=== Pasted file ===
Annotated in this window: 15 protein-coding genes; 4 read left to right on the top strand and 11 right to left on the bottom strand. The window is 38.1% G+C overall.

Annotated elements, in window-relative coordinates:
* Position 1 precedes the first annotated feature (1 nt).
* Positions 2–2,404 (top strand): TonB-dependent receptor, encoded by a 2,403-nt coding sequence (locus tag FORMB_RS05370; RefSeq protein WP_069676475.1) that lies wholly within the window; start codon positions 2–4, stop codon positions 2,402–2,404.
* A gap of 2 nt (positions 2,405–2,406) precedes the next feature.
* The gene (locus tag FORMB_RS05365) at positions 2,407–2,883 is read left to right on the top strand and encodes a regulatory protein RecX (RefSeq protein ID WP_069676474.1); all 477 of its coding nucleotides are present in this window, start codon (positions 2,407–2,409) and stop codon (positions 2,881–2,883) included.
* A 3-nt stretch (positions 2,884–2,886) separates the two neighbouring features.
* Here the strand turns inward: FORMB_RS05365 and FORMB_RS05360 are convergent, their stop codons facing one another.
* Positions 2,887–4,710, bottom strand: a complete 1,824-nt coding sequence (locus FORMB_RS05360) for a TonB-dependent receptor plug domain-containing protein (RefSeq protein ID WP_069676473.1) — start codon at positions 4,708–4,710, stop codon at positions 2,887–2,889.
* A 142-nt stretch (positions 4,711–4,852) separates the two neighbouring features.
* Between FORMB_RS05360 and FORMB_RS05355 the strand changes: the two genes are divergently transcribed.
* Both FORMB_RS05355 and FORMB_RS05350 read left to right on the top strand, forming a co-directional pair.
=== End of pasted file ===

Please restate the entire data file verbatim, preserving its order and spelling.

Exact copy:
Annotated in this window: 15 protein-coding genes; 4 read left to right on the top strand and 11 right to left on the bottom strand. The window is 38.1% G+C overall.

Annotated elements, in window-relative coordinates:
* Position 1 precedes the first annotated feature (1 nt).
* Positions 2–2,404 (top strand): TonB-dependent receptor, encoded by a 2,403-nt coding sequence (locus tag FORMB_RS05370; RefSeq protein WP_069676475.1) that lies wholly within the window; start codon positions 2–4, stop codon positions 2,402–2,404.
* A gap of 2 nt (positions 2,405–2,406) precedes the next feature.
* The gene (locus tag FORMB_RS05365) at positions 2,407–2,883 is read left to right on the top strand and encodes a regulatory protein RecX (RefSeq protein ID WP_069676474.1); all 477 of its coding nucleotides are present in this window, start codon (positions 2,407–2,409) and stop codon (positions 2,881–2,883) included.
* A 3-nt stretch (positions 2,884–2,886) separates the two neighbouring features.
* Here the strand turns inward: FORMB_RS05365 and FORMB_RS05360 are convergent, their stop codons facing one another.
* Positions 2,887–4,710, bottom strand: a complete 1,824-nt coding sequence (locus FORMB_RS05360) for a TonB-dependent receptor plug domain-containing protein (RefSeq protein ID WP_069676473.1) — start codon at positions 4,708–4,710, stop codon at positions 2,887–2,889.
* A 142-nt stretch (positions 4,711–4,852) separates the two neighbouring features.
* Between FORMB_RS05360 and FORMB_RS05355 the strand changes: the two genes are divergently transcribed.
* Both FORMB_RS05355 and FORMB_RS05350 read left to right on the top strand, forming a co-directional pair.